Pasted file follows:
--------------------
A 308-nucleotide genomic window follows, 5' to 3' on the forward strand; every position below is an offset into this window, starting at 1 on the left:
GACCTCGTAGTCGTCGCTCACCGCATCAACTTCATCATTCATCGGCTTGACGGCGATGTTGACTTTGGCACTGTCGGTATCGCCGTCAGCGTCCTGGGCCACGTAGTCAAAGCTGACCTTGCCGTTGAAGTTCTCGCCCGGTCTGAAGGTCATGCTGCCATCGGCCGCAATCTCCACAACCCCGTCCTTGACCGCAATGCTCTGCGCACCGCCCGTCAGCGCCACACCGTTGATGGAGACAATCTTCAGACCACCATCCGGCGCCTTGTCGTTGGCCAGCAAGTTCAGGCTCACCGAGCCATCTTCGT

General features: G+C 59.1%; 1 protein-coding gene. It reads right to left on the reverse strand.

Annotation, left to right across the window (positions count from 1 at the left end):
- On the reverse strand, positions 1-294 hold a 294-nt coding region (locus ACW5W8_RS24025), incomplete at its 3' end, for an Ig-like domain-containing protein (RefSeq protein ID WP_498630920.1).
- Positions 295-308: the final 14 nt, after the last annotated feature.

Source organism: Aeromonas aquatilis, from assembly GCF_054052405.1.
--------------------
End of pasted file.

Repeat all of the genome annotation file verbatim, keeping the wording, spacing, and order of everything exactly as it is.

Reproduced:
A 308-nucleotide genomic window follows, 5' to 3' on the forward strand; every position below is an offset into this window, starting at 1 on the left:
GACCTCGTAGTCGTCGCTCACCGCATCAACTTCATCATTCATCGGCTTGACGGCGATGTTGACTTTGGCACTGTCGGTATCGCCGTCAGCGTCCTGGGCCACGTAGTCAAAGCTGACCTTGCCGTTGAAGTTCTCGCCCGGTCTGAAGGTCATGCTGCCATCGGCCGCAATCTCCACAACCCCGTCCTTGACCGCAATGCTCTGCGCACCGCCCGTCAGCGCCACACCGTTGATGGAGACAATCTTCAGACCACCATCCGGCGCCTTGTCGTTGGCCAGCAAGTTCAGGCTCACCGAGCCATCTTCGT

General features: G+C 59.1%; 1 protein-coding gene. It reads right to left on the reverse strand.

Annotation, left to right across the window (positions count from 1 at the left end):
- On the reverse strand, positions 1-294 hold a 294-nt coding region (locus ACW5W8_RS24025), incomplete at its 3' end, for an Ig-like domain-containing protein (RefSeq protein ID WP_498630920.1).
- Positions 295-308: the final 14 nt, after the last annotated feature.

Source organism: Aeromonas aquatilis, from assembly GCF_054052405.1.